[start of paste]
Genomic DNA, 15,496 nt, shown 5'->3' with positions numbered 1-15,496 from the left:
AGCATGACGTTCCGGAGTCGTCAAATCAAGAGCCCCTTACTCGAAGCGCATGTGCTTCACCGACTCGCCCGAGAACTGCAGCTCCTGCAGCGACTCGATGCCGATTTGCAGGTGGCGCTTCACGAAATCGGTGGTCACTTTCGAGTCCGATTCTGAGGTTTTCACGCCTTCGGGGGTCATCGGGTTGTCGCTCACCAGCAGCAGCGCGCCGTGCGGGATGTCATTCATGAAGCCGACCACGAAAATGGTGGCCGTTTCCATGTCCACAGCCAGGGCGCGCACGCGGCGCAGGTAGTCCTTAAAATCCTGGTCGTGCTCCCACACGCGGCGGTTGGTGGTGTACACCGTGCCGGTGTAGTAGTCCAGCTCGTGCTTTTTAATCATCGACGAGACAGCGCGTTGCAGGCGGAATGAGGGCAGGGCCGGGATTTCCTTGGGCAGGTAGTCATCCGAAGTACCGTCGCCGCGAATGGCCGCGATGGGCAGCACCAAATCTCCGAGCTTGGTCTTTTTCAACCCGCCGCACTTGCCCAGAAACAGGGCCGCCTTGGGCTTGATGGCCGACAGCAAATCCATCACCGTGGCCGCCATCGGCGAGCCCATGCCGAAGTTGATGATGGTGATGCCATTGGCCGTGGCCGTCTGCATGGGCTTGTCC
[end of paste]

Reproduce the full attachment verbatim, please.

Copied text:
Genomic DNA, 15,496 nt, shown 5'->3' with positions numbered 1-15,496 from the left:
AGCATGACGTTCCGGAGTCGTCAAATCAAGAGCCCCTTACTCGAAGCGCATGTGCTTCACCGACTCGCCCGAGAACTGCAGCTCCTGCAGCGACTCGATGCCGATTTGCAGGTGGCGCTTCACGAAATCGGTGGTCACTTTCGAGTCCGATTCTGAGGTTTTCACGCCTTCGGGGGTCATCGGGTTGTCGCTCACCAGCAGCAGCGCGCCGTGCGGGATGTCATTCATGAAGCCGACCACGAAAATGGTGGCCGTTTCCATGTCCACAGCCAGGGCGCGCACGCGGCGCAGGTAGTCCTTAAAATCCTGGTCGTGCTCCCACACGCGGCGGTTGGTGGTGTACACCGTGCCGGTGTAGTAGTCCAGCTCGTGCTTTTTAATCATCGACGAGACAGCGCGTTGCAGGCGGAATGAGGGCAGGGCCGGGATTTCCTTGGGCAGGTAGTCATCCGAAGTACCGTCGCCGCGAATGGCCGCGATGGGCAGCACCAAATCTCCGAGCTTGGTCTTTTTCAACCCGCCGCACTTGCCCAGAAACAGGGCCGCCTTGGGCTTGATGGCCGACAGCAAATCCATCACCGTGGCCGCCATCGGCGAGCCCATGCCGAAGTTGATGATGGTGATGCCATTGGCCGTGGCCGTCTGCATGGGCTTGTCC